It’s been pretty quiet here on the blog front for a couple of months due to work and life pressures, but efforts on the hull and keel have continued unabated.
Much to report since the last post, including two transatlantic attempts (neither of which have succeeded, yet).
I have been looking at options regarding the wind direction indicator, and there are some promising alternatives. On the hull front, Coleman Corrigan from the appropriately-named “Men’s Shed” in Galway, kindly volunteered to form the lead keel and the plywood fin. The above photograph doesn’t do it justice, and I will publish some better photographs a little later on. The bulb of the keel is formed from 12kg of lead, moulded around two stainless-steel bars. You can just make them out, slightly right of the centre of the image. Bonded over those bars, are two sheets of marine ply, in a NACA6318 configuration. In other words, with a symmetric hydrofoil shape. Round at the front, and tapering to a thin edge.
The mounting plate for the bolts, inside Compartment #3 still needs to be fabricated. Suffice to say, the first version fabricated by the metal shop, is too long. They will now have to re-form the part, to the specified dimensions. The plate accepts the two stainless steel rods, and the keel is bolted to the plate. The whole thing will be coated with epoxy and covered with antifoul. It’s a pity, because the exposed ply finish looks particularly pleasing. Oh well. What’s pleasing to the eye is also pleasing to the vast collection of sealife which will grow on anything moving through the water. Particularly at these speeds.
The hull itself is fairly close to completion of what I call “first fix.” The bulk of the electronic circuits are mounted on an aluminium plate which also covers compartment #3. Until all of the sawing, drilling, gluing, sanding and grinding is complete, the electronics will be kept well away from the rest of the hull.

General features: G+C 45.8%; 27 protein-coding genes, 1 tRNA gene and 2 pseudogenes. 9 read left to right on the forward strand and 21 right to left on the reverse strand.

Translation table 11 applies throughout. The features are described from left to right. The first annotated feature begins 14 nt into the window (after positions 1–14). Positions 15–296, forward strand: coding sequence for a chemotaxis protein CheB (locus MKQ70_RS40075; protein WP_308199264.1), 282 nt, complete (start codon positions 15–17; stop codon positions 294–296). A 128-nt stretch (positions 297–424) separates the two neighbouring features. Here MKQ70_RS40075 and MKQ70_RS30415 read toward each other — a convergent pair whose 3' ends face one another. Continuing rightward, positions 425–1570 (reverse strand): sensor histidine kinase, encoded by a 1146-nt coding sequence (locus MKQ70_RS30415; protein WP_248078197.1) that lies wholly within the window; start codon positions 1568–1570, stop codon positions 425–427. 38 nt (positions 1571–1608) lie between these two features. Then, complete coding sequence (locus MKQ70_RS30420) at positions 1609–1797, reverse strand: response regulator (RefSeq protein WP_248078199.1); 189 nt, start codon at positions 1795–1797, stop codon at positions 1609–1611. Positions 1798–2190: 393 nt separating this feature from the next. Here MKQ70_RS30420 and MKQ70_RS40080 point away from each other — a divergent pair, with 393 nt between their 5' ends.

Once the keel plate is in, the keel can be semi-permanently attached. Some power and data sockets need to be mounted on the plate just forward of the electronics plate, and that too can be sealed in place. Some ducting and cables from the electronics compartment back to the rear compartment, for the rudder and sail trim, will complete the fourth and fifth compartments. In a slight change from earlier designs, the rudder will now be mounted through the hull rather than from the stern. This is because my original intention of using a “hobby” servo to drive each rudder has been dropped, in favour of a stepper-motor and gearing system. More on that later on, too. Instead of twin stern-mounted rudders, the rudder shaftwill now come up through the fifth compartment and through a plastic tube. The tube and the top of the rudder shaft will still be above the deck level, so water ingress shouldn’t be an issue. Also, the tube will be grease-filled.
A lot of this grunt-work needs to be done before the sensitive electronic systems can be added, but those systems are under test elsewhere, so this isn’t really holding up the development. Once the compartments are sealed, glass-fibre tape will secure the edges to the hull, and provide a strong hull/deck seam. Only then, will the electronics be installed.
After that, the mast and boom will need to be attached, as well as the rudder and shaft. Once the electronics are installed, the GPS module can be mounted on the deck, along with the control planes. The solar panels and the satellite communications will both be added as a last step, but not until the boat has seen some extended water testing.